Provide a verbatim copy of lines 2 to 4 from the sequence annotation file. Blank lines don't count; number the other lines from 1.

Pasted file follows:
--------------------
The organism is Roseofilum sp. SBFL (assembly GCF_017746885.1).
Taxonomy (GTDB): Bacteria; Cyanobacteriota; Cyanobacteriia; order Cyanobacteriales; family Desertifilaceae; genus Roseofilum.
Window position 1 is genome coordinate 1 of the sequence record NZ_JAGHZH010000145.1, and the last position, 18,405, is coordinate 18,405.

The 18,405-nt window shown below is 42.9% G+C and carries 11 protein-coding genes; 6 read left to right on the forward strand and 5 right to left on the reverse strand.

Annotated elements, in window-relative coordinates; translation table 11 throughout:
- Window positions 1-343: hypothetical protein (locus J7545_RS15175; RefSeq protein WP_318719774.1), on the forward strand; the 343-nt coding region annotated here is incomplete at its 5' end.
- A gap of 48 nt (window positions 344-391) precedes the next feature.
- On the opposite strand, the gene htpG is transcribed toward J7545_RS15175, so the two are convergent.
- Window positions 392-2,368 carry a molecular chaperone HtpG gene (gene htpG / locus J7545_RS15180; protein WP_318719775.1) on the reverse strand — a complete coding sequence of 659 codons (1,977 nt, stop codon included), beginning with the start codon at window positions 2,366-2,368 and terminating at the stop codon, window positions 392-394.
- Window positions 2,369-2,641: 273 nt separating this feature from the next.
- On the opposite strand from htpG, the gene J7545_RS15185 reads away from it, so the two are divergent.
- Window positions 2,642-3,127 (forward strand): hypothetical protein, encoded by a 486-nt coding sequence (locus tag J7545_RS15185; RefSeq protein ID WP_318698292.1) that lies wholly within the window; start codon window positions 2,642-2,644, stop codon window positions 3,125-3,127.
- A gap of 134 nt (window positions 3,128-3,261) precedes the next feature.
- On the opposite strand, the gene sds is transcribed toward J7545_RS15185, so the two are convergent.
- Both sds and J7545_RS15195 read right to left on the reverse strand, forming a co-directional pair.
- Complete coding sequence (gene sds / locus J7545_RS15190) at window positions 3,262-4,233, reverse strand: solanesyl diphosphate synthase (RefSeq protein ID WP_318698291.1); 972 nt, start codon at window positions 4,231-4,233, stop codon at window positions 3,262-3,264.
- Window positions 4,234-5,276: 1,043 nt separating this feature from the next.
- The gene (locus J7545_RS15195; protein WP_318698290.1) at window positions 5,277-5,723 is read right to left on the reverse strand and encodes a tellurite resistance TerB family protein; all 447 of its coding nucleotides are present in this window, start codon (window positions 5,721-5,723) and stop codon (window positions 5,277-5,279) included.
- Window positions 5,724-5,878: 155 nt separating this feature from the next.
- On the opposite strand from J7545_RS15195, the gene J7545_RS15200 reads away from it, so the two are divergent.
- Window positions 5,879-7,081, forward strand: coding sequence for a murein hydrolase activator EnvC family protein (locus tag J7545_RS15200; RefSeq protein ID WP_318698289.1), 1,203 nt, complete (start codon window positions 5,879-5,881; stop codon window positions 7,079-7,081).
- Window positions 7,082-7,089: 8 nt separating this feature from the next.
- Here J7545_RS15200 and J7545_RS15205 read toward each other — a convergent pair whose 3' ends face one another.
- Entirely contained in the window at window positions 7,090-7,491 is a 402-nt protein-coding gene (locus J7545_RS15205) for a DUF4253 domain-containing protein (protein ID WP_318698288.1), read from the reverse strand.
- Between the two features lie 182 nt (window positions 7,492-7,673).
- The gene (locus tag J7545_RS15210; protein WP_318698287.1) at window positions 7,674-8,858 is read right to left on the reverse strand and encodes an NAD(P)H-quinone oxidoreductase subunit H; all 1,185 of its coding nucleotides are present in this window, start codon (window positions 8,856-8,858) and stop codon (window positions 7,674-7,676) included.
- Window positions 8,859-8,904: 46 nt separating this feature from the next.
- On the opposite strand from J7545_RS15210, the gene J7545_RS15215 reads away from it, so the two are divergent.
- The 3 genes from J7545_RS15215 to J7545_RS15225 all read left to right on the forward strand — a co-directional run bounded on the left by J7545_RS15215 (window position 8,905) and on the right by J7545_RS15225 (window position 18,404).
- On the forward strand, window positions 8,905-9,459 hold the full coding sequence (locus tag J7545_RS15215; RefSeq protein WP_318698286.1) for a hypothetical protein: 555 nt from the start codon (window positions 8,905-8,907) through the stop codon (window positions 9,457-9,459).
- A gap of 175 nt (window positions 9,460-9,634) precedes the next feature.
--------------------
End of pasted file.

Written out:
Taxonomy (GTDB): Bacteria; Cyanobacteriota; Cyanobacteriia; order Cyanobacteriales; family Desertifilaceae; genus Roseofilum.
Window position 1 is genome coordinate 1 of the sequence record NZ_JAGHZH010000145.1, and the last position, 18,405, is coordinate 18,405.

The 18,405-nt window shown below is 42.9% G+C and carries 11 protein-coding genes; 6 read left to right on the forward strand and 5 right to left on the reverse strand.